“Wolford is a non-BCS, pro-style QB. He has classic form and there will be many interested, but his talent says he will most likely end up at non-BCS program.”
Two things here on John Wolford’s recruiting profile for ESPN:
Pour some out for the BCS because it would’ve been appreciated this year and honestly, more often than not in the past several years.
And man … hope things worked out for that pro-style QB who lacked the talent to play big-time college football.
If you didn’t hear last night, Jared Goff has had surgery on a broken thumb and Wolford will get the start for the Los Angeles Rams on Sunday against the Arizona Cardinals.
Wolford’s first career start will be with a playoff berth on the line; and after Wake Forest went 44 years without a quarterback starting an NFL game, the Deacons will have two do so within roughly one month — though Wolford has had a bit more prep time than Kendall Hinton had with the Broncos in November.
All of the jokes about Goff throughout the season aside, this isn’t the easiest spot for Wolford to step into. Dueling Kyler Murray — if he’s able to play — and trying to get the Rams back to the playoffs in a Week 17 showdown is hardly ideal.
Then again, “ideal” is a word that has new meaning in 2020. Or maybe it’s just been eradicated.
And then again (again?), it’s always worth remembering the ACC’s passing efficiency leaders in 2017.
By my count: 1 MVP, 1 linebacker, 1 (future #ACCLegend) Eric Dungey and 1 guy who beat the Steelers last week.
Wolford tops them all.
I was asked recently to name my favorite Wake Forest player to interview. After cringing and determining it impossible to pick one, I broke it down as such:
- The interview for the Senior Day feature on Steve Claude last year gave me immense respect for him as a man, and even though we talked about some hardships that nobody should have to go through, we talked as though we’d known each other for 10 years. I’ll never forget that.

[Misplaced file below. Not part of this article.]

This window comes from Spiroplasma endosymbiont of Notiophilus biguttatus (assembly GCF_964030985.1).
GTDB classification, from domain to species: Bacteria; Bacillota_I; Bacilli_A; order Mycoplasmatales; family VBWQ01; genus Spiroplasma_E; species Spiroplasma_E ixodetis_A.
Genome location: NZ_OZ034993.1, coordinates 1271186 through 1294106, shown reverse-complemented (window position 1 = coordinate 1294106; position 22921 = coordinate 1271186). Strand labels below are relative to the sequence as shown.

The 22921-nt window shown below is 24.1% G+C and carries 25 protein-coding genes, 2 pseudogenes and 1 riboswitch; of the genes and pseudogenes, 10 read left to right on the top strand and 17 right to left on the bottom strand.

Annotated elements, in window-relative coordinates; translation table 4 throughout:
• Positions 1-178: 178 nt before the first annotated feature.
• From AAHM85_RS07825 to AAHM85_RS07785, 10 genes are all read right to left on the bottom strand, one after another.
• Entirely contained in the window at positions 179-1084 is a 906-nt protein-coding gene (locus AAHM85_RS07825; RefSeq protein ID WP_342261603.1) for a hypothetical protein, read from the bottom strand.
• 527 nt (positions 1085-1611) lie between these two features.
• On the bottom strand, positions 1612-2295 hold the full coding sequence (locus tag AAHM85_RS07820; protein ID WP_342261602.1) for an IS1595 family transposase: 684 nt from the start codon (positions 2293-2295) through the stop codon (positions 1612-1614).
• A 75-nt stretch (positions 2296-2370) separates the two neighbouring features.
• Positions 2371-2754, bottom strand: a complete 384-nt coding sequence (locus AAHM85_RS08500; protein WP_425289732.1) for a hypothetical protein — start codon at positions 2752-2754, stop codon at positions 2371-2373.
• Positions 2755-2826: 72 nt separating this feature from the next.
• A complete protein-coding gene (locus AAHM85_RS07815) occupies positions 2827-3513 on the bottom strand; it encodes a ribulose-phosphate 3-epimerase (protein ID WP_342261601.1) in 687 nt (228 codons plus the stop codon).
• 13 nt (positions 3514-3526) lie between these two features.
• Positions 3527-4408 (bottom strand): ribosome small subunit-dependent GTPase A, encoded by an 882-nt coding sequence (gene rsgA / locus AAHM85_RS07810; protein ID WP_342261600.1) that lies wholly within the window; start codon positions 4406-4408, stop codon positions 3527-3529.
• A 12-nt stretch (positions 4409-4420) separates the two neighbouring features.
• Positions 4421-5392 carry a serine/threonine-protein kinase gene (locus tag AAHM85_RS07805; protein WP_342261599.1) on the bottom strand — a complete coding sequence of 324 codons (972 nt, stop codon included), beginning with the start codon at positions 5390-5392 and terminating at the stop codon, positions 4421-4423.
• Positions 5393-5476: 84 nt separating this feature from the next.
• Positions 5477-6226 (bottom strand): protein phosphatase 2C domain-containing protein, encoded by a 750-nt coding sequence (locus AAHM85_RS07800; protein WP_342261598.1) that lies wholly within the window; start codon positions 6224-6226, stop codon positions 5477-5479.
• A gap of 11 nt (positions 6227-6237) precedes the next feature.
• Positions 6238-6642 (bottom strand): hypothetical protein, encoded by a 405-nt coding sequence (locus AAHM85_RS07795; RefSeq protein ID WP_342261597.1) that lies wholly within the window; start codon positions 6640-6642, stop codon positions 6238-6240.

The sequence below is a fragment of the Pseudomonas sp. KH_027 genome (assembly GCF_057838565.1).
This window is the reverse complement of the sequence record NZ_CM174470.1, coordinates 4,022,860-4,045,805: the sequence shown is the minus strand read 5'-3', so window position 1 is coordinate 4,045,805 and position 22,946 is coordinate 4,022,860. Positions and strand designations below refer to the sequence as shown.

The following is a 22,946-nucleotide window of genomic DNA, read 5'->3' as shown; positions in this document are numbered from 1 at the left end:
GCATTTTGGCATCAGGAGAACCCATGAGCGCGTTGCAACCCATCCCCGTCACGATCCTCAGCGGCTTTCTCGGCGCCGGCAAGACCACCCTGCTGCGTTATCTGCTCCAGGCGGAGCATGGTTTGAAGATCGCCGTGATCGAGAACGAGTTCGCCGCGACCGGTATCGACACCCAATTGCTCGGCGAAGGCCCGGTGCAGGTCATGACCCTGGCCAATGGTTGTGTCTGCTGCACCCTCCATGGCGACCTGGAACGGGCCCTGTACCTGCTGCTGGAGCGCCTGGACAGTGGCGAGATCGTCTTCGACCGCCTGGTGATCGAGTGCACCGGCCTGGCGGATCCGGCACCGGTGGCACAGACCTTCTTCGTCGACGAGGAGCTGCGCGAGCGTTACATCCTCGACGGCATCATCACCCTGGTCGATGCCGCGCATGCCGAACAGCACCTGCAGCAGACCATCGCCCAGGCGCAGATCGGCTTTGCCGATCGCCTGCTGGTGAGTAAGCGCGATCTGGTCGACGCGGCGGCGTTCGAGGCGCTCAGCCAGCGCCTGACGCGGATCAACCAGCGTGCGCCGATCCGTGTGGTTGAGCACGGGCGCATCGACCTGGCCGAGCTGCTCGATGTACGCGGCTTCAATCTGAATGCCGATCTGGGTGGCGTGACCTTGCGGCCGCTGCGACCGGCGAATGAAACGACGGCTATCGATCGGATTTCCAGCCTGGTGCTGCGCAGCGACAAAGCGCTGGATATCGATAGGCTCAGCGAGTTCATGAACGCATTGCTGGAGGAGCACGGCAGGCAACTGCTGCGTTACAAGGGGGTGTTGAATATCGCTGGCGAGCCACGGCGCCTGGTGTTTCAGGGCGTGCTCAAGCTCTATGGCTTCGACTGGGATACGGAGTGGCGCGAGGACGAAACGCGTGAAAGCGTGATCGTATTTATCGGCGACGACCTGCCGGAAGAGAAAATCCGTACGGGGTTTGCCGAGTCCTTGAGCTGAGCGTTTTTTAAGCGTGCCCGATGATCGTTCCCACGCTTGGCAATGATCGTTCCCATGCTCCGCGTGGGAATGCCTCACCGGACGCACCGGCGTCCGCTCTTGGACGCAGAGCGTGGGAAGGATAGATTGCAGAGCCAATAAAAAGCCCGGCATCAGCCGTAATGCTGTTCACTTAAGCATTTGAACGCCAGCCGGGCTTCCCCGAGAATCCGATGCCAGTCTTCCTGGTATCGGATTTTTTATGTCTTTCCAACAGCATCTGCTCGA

- I’ve never had a “bad” interview with an offensive lineman. Seriously. Every single Beef Boy has given great interviews.
Well, other than Ryan Anderson this one time. But he DM’d me to apologize for grunting answers about an hour afterward and it was after a loss – all was forgiven before he reached out.
- Tight ends are in the same grouping. Never a dull interview with Cam Serigne, Jack Freudenthal or Brandon Chapman.
- Others stand out. Jessie Bates III is humble, intelligent and respectful. Phil Haynes is my guy. Matt Colburn II, Alex Bachman, Cameron Glenn … the list could go on and take up this whole column.
Wolford, though, is in his own category.
I always appreciated that Wolford would meet you on the level of your question. What I mean is, if you asked a generic, basic question, you’d get a generic, basic answer. Too many times people in this industry go through the motions — I’m guilty of it, too — and expect athletes to spoon-feed us quotes. They “write our stories for us,” as the saying goes.
And some of them can write our stories for us, some of the ones who could do that are mentioned above. But where’s the fun in that?
Wolford could give you enough quotes to fill your notebook — but only if you didn’t go into it with a preconceived notion of what he would or should say.
One of those open-minded questions that yielded an open and honest response was after his Pro Day at Wake Forest.
Wolford, it’s worth remembering, had 30 touchdowns and 35 interceptions in his first three years as a Deacon. He was asked after a stellar Pro Day whether he thought he’d be in this position before entering his senior season (in which he had 29 touchdowns and 6 interceptions).
“No, going into the year probably not, and then after the year I had, some feedback from some scouts, felt it was worth it, so I did it,” Wolford said. “And there’s no half-ass — sorry, there’s no half-doing this, you’ve go all out.
“So I’m going all out.”
All out took Wolford on a winding path from Wall Street to the Alliance of American Football to the Rams’ practice squad to … starting a Week 17 game for a team vying to make the playoffs.
Nothing half-ass for the guy who lacked talent to play at a BCS school.